COMMENTARY: DSHS is putting budget ahead of care for elderly

I am writing to make sure you are aware of a proposal by the state Department of Social and Health Services (DSHS) for the upcoming 2021-23 biennium state budget which will decimate eligibility and reimbursement for Medicaid residents currently receiving services today in nursing homes, assisted-living communities, adult family homes, and home-based care. By their own published figures, they expect to eliminate eligibility for 12,000 seniors beginning in July 2021

Before I explain what this will likely mean to elderly seniors and our industry, allow me to introduce myself. I am Joe Kilkelly, the CEO of CarePartners Management Group LLC. CPMG is wholly owned by Round Lake LLC (RL) and is the division which provides management services to RL’s portfolio of 16 senior care facilities (operating and under development) with a combined bed capacity of 1,500 residents. RL’s communities provide residential-based living and care services to residents who are independent, require assistance with daily activities or who are suffering from dementia/Alzheimer’s and need a secured and specialized residential setting (memory care). The combined companies employ today approximately 480 employees with a projected total of 760 employees once all communities in development are open and fully operating. Of the residents we currently serve or expect to serve, approximately 38-42 percent are enrolled in the Medicaid COPES program. Four of our operating communities serve low-income residents and have a combined Medicaid occupancy of approximately 84 percent. I have roughly 23 years experience in senior residential care as an owner and CEO.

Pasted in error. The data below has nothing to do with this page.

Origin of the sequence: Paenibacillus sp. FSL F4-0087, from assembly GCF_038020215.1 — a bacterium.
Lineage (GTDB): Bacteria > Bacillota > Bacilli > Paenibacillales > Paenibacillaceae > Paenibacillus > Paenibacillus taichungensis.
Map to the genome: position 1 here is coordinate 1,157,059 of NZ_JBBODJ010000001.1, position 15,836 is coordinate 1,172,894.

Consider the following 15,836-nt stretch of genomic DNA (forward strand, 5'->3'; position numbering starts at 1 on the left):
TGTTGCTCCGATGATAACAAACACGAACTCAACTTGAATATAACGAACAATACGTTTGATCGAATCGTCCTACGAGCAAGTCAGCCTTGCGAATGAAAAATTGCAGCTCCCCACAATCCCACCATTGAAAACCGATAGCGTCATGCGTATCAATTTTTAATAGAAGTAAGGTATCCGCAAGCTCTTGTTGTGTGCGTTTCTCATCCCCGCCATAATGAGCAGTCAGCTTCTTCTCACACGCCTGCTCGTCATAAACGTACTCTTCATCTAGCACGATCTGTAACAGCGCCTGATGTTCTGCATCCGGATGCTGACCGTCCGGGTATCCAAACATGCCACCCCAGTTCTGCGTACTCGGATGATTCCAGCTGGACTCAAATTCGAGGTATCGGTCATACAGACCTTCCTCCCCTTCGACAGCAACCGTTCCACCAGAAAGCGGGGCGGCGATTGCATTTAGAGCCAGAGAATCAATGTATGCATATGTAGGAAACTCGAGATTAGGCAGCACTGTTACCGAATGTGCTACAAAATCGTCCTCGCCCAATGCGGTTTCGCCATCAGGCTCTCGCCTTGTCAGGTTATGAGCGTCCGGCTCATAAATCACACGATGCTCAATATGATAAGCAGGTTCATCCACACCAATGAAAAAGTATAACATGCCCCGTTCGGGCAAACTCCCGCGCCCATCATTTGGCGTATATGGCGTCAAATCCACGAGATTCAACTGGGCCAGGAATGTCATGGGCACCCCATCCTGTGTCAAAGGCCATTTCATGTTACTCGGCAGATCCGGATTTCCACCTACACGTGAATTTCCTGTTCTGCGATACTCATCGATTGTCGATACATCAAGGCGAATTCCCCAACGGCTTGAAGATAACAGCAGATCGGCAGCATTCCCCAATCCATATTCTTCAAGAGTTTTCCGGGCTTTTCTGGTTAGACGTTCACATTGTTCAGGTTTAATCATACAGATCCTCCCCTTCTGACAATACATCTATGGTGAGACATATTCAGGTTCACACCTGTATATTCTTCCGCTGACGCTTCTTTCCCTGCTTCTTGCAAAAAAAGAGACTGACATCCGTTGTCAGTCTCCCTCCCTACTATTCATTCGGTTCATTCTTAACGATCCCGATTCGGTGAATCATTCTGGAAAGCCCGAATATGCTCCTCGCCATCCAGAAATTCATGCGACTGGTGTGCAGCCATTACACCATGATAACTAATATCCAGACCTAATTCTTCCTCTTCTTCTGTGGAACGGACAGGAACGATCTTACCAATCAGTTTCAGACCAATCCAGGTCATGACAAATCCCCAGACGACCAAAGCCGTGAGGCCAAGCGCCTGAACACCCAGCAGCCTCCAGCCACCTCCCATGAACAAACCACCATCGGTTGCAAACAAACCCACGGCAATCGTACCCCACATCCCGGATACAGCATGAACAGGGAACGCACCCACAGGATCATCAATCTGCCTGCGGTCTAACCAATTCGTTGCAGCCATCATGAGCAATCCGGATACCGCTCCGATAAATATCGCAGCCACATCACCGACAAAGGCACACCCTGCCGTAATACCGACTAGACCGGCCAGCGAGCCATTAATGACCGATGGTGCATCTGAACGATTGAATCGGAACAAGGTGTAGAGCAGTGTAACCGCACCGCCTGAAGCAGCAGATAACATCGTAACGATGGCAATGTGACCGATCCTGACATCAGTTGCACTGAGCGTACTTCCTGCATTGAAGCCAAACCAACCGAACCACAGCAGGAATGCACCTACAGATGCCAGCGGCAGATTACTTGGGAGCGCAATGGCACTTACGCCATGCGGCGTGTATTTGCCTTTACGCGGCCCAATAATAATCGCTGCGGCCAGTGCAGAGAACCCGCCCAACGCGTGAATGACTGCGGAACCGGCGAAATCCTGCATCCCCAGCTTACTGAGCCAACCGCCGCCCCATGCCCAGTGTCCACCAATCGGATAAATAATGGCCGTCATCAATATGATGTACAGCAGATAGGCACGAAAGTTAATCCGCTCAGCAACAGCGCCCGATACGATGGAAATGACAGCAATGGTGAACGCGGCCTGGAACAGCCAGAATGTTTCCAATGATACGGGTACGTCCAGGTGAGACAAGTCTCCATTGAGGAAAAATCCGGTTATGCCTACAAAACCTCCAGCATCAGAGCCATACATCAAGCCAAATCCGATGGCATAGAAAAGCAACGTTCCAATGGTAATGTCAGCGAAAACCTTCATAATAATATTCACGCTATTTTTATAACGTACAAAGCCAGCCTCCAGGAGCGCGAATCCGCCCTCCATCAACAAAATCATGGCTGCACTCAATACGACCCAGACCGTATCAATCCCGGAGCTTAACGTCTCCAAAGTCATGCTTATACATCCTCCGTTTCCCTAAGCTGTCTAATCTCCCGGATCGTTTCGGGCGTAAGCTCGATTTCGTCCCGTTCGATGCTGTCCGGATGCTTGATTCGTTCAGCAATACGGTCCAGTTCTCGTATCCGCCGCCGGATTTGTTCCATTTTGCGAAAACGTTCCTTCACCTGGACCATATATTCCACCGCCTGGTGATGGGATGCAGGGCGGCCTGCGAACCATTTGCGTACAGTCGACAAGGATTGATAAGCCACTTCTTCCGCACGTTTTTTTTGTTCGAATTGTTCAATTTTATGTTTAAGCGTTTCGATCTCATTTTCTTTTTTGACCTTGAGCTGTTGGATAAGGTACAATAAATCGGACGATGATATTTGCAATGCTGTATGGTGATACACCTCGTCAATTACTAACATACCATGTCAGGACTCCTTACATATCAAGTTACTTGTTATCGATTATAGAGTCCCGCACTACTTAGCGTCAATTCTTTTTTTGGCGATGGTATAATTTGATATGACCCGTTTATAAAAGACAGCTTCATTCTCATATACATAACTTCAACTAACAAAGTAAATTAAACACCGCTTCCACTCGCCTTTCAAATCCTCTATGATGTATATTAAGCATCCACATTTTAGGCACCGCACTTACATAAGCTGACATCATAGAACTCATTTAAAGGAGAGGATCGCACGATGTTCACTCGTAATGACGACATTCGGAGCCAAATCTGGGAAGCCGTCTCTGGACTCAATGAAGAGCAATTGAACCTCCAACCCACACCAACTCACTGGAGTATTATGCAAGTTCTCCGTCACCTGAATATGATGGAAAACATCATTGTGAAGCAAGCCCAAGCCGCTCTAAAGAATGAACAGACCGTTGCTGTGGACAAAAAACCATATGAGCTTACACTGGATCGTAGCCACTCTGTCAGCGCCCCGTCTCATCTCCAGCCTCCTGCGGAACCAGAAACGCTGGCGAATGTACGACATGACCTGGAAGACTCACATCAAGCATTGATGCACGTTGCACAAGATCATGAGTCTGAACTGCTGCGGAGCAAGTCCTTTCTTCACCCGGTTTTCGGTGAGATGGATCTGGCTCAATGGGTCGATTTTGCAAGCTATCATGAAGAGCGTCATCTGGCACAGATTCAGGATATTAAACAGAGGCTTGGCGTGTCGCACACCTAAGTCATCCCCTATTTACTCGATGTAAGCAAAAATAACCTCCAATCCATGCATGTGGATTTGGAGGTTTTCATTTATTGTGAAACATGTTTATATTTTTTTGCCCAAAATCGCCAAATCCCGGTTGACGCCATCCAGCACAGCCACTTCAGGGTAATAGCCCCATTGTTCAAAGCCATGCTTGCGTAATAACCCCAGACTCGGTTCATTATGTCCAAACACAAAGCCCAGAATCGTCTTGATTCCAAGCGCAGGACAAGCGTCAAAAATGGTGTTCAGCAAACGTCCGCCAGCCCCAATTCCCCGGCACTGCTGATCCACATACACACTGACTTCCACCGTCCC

The following is what DSHS has proposed to do in their projected 2021-23 budget:


DSHS submitted a biennial budget proposal that would decimate facility-based long-term care, leaving thousands without critically necessary services. Under the DSHS proposal, which is the first step in a protracted budgeting process, changes to client eligibility and across-the-board rates reductions would be significant and detrimental to the very settings embroiled in the battle against COVID-19.


Proposed changes to client eligibility standards would eliminate 12,000 individuals from receiving long term care supports and services:

  • The client caseload for SNFs is reduced by 30 percent under the DSHS plan, resulting in a $444 million funding cut for the biennium.
  • The client caseload in assisted living is reduced by 38 percent under the DSHS plan, for a savings of $40.6 million for the biennium.
  • Caseloads for ARC/EARC and specialized dementia care are also reduced by 22 percent because of these eligibility changes, equating to a $32.6 million funding cut for the biennium.

Across-the-board Medicaid rate reduction of 3 percent for all provider types beginning July 1, 2021.  If the eligibility reductions are simultaneously implemented, rate reductions would become 2.4 percent. The anticipated ALTSA rate cuts equate to $145 million over the biennium, of which WHCA members would see the following in reduced funding levels due to rate cuts:

  • SNFs = $38 million total funds.
  • AL/ARC = $8 million total funds.

This is the cruelest proposal I I have ever seen out of a state agency. For our industry (AL), the proposed savings in the state budget will displace thousands of the poor elderly, making them homeless and shortening their lives.